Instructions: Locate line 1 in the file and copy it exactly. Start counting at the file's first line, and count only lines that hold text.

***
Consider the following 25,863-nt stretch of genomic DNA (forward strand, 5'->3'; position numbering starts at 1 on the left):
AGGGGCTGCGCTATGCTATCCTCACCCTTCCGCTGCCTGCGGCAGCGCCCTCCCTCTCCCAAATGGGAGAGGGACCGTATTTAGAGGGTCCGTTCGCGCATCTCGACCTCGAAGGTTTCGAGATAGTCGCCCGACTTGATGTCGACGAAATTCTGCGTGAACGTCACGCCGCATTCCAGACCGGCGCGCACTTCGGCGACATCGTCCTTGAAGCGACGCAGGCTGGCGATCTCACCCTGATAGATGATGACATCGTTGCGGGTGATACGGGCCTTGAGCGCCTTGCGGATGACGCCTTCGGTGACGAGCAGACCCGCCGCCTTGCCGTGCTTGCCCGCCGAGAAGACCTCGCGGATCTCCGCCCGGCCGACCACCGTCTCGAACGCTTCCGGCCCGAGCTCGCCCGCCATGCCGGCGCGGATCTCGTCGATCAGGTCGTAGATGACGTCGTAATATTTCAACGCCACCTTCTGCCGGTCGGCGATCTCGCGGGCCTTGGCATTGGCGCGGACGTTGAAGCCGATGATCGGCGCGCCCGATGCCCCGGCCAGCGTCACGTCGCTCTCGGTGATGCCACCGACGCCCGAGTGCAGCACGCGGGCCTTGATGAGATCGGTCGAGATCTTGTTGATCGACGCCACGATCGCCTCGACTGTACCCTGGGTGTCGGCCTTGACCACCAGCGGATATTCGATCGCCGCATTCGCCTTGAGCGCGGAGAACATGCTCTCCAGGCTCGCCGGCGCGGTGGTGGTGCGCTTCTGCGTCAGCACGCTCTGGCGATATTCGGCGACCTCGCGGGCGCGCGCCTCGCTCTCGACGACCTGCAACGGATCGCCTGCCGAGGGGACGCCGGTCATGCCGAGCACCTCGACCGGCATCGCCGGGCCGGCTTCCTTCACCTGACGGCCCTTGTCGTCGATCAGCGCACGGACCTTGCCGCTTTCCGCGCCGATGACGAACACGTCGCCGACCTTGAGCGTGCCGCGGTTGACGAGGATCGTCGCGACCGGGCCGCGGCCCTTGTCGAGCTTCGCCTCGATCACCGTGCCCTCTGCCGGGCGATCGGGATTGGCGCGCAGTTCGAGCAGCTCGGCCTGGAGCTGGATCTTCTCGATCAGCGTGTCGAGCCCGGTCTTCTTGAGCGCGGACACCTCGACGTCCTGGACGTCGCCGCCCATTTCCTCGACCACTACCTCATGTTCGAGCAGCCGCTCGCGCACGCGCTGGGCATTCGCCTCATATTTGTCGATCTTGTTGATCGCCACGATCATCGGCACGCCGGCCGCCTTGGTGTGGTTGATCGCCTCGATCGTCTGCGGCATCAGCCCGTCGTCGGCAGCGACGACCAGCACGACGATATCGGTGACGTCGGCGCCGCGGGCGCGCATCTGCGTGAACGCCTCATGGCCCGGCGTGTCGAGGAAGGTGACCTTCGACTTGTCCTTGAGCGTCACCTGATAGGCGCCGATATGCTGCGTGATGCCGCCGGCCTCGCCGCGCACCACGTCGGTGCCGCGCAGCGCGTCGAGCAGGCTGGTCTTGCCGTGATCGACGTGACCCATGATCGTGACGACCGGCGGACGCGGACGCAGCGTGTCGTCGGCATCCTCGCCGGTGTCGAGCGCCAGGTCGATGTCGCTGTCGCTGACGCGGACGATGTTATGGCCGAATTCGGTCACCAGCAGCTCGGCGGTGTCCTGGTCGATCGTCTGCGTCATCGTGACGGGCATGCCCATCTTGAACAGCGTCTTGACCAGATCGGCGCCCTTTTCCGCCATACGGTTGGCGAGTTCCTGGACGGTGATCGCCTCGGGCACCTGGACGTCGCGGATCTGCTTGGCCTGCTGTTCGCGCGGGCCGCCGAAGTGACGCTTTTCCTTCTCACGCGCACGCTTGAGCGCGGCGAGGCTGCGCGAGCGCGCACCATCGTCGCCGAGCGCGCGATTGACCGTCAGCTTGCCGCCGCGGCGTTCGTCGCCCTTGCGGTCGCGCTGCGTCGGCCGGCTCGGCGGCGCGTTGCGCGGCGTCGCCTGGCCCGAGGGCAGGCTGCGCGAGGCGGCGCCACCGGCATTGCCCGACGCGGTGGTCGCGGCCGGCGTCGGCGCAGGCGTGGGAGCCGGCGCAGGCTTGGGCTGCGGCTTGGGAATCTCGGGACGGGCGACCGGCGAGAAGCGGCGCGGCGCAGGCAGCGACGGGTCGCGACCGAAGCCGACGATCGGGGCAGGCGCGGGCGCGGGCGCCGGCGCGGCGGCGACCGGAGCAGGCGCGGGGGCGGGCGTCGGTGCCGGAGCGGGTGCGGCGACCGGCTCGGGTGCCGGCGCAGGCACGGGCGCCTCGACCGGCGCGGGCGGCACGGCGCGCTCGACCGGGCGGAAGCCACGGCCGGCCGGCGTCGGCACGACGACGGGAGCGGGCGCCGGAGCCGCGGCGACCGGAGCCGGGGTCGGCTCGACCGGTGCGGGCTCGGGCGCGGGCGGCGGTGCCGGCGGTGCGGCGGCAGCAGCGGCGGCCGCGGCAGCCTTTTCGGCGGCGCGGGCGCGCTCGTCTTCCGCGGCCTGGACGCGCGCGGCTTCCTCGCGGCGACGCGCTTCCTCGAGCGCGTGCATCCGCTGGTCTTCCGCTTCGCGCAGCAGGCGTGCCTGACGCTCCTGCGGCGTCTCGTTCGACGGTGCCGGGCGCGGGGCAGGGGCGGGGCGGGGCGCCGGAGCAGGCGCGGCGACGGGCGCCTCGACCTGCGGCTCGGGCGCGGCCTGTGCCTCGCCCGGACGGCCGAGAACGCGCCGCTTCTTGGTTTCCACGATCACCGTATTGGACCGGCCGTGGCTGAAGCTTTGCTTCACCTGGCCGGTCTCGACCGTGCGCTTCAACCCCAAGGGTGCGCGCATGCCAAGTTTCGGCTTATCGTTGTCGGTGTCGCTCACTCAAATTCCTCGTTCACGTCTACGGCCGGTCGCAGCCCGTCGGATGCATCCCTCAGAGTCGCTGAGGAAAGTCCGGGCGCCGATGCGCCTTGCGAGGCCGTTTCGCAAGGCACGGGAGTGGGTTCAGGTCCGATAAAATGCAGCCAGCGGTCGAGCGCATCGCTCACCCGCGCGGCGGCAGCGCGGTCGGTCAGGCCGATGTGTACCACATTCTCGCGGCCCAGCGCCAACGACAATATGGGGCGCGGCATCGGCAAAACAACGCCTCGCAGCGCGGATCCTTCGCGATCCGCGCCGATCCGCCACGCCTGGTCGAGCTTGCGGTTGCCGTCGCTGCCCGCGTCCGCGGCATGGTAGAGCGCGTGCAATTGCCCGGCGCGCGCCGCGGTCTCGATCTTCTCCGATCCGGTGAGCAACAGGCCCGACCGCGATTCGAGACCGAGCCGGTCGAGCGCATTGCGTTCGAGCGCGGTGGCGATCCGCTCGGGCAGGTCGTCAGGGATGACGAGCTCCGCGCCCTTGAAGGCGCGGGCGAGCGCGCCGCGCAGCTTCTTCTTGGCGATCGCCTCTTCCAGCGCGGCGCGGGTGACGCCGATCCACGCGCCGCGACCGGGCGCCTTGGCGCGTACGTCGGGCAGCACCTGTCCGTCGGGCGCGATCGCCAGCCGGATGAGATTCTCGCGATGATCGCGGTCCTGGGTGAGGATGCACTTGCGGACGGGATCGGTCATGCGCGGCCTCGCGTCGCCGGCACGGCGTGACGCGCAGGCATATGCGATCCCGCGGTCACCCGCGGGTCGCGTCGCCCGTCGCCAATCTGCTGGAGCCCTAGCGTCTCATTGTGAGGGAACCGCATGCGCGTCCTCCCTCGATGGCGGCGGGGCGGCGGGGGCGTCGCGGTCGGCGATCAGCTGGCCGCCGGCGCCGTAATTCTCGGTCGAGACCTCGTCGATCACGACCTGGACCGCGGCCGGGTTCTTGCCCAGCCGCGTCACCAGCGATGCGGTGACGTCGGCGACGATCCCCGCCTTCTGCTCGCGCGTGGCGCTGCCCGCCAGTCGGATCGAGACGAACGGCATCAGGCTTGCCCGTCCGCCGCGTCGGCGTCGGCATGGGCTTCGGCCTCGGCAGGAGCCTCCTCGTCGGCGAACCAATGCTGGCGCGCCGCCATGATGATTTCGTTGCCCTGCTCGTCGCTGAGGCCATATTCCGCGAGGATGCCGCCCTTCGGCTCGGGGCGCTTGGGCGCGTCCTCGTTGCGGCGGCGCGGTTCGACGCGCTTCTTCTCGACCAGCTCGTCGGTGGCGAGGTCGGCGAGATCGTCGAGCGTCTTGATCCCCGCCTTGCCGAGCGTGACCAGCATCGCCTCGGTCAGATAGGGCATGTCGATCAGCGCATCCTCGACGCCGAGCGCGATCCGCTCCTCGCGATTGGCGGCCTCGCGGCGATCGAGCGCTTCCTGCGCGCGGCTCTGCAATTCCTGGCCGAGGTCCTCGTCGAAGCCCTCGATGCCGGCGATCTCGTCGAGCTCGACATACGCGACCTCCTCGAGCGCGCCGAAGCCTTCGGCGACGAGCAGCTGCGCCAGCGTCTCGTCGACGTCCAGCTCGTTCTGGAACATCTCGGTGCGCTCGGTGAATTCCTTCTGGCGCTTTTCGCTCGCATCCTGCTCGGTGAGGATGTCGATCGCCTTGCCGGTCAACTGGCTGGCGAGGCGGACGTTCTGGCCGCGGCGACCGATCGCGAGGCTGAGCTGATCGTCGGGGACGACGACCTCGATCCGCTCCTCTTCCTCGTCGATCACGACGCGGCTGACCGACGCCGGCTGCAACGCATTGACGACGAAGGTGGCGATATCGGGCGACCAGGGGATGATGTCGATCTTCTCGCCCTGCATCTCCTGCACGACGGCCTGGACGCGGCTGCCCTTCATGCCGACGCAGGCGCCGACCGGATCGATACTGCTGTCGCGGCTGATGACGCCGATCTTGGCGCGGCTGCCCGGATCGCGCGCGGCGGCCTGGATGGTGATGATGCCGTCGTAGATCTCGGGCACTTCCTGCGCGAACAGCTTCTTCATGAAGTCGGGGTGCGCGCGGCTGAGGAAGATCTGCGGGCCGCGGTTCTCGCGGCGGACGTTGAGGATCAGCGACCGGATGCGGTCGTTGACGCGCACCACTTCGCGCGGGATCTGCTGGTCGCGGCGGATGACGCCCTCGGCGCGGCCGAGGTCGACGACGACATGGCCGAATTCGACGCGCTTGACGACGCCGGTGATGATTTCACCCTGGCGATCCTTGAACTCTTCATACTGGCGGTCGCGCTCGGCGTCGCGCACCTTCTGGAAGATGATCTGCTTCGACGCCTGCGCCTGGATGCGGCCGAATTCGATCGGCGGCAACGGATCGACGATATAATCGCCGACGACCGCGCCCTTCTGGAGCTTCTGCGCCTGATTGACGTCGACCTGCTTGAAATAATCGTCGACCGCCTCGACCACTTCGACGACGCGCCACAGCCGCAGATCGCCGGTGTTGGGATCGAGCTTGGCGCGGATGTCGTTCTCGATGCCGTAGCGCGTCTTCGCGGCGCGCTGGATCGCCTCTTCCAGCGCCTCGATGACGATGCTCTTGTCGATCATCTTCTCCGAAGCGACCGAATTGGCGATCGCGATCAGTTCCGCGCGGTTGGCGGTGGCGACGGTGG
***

Consider the following 25,863-nt stretch of genomic DNA (forward strand, 5'->3'; position numbering starts at 1 on the left):